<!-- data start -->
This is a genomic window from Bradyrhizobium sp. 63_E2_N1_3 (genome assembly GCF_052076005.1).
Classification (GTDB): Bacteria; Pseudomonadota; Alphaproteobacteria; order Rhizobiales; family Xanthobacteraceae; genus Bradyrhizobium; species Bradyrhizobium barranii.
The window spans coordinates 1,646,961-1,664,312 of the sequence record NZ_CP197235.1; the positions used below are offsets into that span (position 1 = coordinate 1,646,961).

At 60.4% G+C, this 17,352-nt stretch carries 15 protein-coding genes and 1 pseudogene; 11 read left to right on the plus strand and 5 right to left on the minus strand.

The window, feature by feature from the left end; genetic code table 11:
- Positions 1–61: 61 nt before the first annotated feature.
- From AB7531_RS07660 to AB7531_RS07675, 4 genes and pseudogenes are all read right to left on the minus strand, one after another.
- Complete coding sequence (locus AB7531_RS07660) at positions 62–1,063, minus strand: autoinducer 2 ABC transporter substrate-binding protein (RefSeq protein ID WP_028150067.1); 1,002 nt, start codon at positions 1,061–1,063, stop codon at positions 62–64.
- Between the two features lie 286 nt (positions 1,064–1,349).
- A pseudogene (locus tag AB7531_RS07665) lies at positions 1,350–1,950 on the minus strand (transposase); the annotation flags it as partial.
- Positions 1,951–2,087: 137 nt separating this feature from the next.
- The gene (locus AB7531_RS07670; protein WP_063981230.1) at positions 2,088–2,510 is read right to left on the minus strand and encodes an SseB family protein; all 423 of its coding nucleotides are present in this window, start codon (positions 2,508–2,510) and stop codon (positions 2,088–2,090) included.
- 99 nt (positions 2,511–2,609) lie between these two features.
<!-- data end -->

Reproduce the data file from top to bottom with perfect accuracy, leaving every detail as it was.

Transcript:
This is a genomic window from Bradyrhizobium sp. 63_E2_N1_3 (genome assembly GCF_052076005.1).
Classification (GTDB): Bacteria; Pseudomonadota; Alphaproteobacteria; order Rhizobiales; family Xanthobacteraceae; genus Bradyrhizobium; species Bradyrhizobium barranii.
The window spans coordinates 1,646,961-1,664,312 of the sequence record NZ_CP197235.1; the positions used below are offsets into that span (position 1 = coordinate 1,646,961).

At 60.4% G+C, this 17,352-nt stretch carries 15 protein-coding genes and 1 pseudogene; 11 read left to right on the plus strand and 5 right to left on the minus strand.

The window, feature by feature from the left end; genetic code table 11:
- Positions 1–61: 61 nt before the first annotated feature.
- From AB7531_RS07660 to AB7531_RS07675, 4 genes and pseudogenes are all read right to left on the minus strand, one after another.
- Complete coding sequence (locus AB7531_RS07660) at positions 62–1,063, minus strand: autoinducer 2 ABC transporter substrate-binding protein (RefSeq protein ID WP_028150067.1); 1,002 nt, start codon at positions 1,061–1,063, stop codon at positions 62–64.
- Between the two features lie 286 nt (positions 1,064–1,349).
- A pseudogene (locus tag AB7531_RS07665) lies at positions 1,350–1,950 on the minus strand (transposase); the annotation flags it as partial.
- Positions 1,951–2,087: 137 nt separating this feature from the next.
- The gene (locus AB7531_RS07670; protein WP_063981230.1) at positions 2,088–2,510 is read right to left on the minus strand and encodes an SseB family protein; all 423 of its coding nucleotides are present in this window, start codon (positions 2,508–2,510) and stop codon (positions 2,088–2,090) included.
- 99 nt (positions 2,511–2,609) lie between these two features.